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Significant Financial Life Events: How People Can Prepare For the Unexpected

Do you know someone who is facing, or has gone through, a significant financial life event? Often, these events can be very unexpected, such as the sudden death of a spouse, an unexpected divorce, or maybe even a lottery win. The one thing that is certain about life is its unpredictability. My guest here today is Joelle Hinds. She’s going to talk with us about how people can prepare for some of the unexpected events in life. Joelle is a certified financial planner, and she’s also a certified divorce financial analyst.

She works with people who are considering divorce or in the middle of a divorce and, oftentimes, she will work as a financial neutral in a collaborative divorce. Joelle’s here today to talk with us about her own life experiences when things turned upside down for her and how she overcame those and how she’s committed to helping others every day overcome those types of events.

What was your significant financial life event?

Jennifer Hargrave:

Joelle, I just want to first say thank you for coming and being here today, and I’m really excited to talk with you.

Joelle Hinds:

I am too, Jennifer.

JF:

All right. You haven’t always been a financial planner.

Joelle:

No.

JF:

I want to just start off by asking you, how did you enter into this role?

Joelle:

I am an engineer by training and I truly fell into the role. I was working on a project, a technology implementation project, for a wirehouse. That gave me an opportunity to interact with financial professionals. When I was going through my own life event of a divorce, I had to make a decision of working in a different environment that wouldn’t have travel involved. Transitioning to the financial side just seemed opportunistic at that time. That’s what I did. I did not always start with the desire for a financial profession, but that’s where I am now.

JF:

I want to go back and just talk a little bit, because you mentioned your own divorce, and so how has that inspired you in the work that you’re doing as a financial planner these days?

Joelle:

That is my motivation. I had experiences that I felt were avoidable that I want to now help others avoid. The work I do now is truly from that experience.

JF:

Did you have a financial planner that you were working with in your divorce?

Joelle:

I did not. That is someone who I wish I’d had interaction. I feel that if you are an educated person, people make assumptions that you know things and you really may not. Also, I’ve never been through a divorce before, so it’s a new experience. If someone had told me, my legal advocate, if they had expressed the desire, encouraged me to interact with a financial professional, it would’ve been such a big difference. One, for financial education, just understanding what assets are in the classification, and with regard to property division and ownership. If I had known certain things, I would’ve made different decisions, or been a better advocate for myself. A financial professional, interacting with one in my process, would’ve been so valuable.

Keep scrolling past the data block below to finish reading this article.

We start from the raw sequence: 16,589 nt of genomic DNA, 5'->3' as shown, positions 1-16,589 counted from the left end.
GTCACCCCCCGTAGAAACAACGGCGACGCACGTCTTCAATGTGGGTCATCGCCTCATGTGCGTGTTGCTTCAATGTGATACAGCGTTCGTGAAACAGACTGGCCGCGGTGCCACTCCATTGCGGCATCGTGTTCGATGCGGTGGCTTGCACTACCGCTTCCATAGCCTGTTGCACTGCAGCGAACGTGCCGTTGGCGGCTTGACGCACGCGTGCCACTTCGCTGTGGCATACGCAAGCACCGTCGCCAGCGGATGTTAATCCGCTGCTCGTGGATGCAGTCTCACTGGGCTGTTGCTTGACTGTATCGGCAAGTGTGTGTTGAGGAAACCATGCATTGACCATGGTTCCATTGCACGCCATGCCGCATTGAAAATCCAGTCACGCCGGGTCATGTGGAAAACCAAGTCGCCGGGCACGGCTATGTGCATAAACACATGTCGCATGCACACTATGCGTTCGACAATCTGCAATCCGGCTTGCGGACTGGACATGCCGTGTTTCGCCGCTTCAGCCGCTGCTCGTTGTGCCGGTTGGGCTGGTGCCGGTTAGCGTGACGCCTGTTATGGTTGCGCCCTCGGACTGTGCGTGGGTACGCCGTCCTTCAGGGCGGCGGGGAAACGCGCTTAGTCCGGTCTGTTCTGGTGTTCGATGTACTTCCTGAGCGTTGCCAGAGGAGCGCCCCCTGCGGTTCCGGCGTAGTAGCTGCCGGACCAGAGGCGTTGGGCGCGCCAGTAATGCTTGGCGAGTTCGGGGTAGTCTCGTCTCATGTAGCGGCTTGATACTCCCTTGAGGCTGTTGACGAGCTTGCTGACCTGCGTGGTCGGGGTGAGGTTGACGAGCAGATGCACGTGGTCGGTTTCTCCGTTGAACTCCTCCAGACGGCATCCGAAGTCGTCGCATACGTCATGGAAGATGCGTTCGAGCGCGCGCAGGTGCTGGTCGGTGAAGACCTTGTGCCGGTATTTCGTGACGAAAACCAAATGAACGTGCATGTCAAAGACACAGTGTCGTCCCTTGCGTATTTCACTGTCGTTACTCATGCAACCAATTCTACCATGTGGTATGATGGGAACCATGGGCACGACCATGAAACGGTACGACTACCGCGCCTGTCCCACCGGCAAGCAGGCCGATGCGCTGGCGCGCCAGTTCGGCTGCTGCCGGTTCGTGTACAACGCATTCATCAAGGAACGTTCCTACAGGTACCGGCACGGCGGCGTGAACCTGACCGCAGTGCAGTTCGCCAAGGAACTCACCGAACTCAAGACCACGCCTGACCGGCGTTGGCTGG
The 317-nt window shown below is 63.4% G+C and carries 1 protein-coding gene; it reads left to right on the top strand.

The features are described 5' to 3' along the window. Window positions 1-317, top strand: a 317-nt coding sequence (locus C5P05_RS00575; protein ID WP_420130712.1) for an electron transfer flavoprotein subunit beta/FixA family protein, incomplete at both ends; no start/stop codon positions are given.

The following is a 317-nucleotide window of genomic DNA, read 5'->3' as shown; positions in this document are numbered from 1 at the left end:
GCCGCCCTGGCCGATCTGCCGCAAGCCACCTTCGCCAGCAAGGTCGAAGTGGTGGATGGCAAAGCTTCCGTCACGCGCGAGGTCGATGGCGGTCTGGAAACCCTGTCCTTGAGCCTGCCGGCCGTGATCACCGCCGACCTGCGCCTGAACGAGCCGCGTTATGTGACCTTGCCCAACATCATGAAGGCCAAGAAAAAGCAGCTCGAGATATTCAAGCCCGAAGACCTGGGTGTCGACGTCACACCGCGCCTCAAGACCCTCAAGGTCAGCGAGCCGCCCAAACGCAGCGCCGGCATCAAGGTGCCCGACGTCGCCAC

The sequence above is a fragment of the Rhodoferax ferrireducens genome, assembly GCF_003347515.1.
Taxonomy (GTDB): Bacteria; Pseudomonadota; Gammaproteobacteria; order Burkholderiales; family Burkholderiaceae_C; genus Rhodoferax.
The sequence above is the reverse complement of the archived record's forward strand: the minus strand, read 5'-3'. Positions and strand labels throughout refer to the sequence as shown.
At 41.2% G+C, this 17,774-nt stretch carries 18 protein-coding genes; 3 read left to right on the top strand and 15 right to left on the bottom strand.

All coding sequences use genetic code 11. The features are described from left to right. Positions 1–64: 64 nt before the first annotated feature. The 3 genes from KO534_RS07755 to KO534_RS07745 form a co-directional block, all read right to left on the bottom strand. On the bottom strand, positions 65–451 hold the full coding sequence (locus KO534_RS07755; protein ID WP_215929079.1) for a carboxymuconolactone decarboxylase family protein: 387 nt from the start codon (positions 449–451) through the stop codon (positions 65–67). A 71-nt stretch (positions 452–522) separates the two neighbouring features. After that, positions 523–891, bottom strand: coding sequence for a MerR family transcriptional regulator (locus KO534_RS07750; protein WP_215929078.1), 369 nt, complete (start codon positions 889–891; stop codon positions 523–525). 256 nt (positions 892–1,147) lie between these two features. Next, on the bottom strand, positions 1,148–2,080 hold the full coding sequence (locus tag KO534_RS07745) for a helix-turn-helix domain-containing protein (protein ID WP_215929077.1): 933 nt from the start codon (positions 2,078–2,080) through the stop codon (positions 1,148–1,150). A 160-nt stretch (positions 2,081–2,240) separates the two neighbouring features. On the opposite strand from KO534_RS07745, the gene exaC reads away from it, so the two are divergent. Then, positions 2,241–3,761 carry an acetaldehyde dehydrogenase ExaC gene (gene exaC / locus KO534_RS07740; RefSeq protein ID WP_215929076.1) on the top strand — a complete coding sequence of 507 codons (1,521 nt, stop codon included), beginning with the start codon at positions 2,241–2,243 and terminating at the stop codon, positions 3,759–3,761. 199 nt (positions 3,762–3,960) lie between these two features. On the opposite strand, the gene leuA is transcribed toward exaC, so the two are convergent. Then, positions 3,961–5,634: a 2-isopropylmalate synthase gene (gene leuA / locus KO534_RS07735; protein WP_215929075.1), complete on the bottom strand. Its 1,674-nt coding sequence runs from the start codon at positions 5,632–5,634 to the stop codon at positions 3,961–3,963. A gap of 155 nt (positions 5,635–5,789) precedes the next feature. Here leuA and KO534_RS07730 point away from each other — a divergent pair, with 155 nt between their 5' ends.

JF:

I think for some people, you’re talking about not knowing, it can be really intimidating. What I see is that people enter the divorce process almost feeling a lot of shame around the fact that they don’t know what they don’t know. How does it work if somebody wants to connect with a financial professional in their early stages? Is there maybe thinking about what would divorce look like? How am I going to survive this? What does it look like when they engage your services?

Joelle:

I often interact with potential clients through lawyers like you, who recognize that they have a client who needs some financial education, so that when they get to a point in that process, they are empowered. That, to me, is a big thing, is empowering, especially, women. I have had people just reach out to me from social media, my exposure, recognizing what I do, helping them through just understanding if they split households, what may it look like? I mean, the financial part of a divorce is a big concern for many people. If I get divorced, can I afford to live? Can I afford my kids? Can I afford to stay in this home? Having someone like me help them through that analysis gives them a sense of comfort, relieve some anxiety, so that when they’re interacting with their lawyer, they can come in at least saying what they’d like to see.

I think often people go into the process saying, “Okay, you tell me. You, lawyer, tell me what is this going to look like?” That puts you in a different position, in a different seat and a different hat-wearing. With a financial professional like myself, if you engage me beforehand or, again, through the process, I can help you look and see. “Okay, this is what you’re working with, and these are options that might be considered for division. Does that work for you? Can you prepare for that? Do you feel like you want to save a little more in anticipation of something?” I love when I get a chance to do that with someone.

JF:

The times where I’ve had clients who’ve taken advantage of working with a financial professional, it is so great because they can forecast for them. “Okay, you know what? If you leave the marriage with this and that’s all, we can expect your life to look X, Y, and Z,” because you have great forecasting tools lawyers don’t have.

Check out the rest of the podcast on our Youtube channel! – Dallas Divorce Lawyers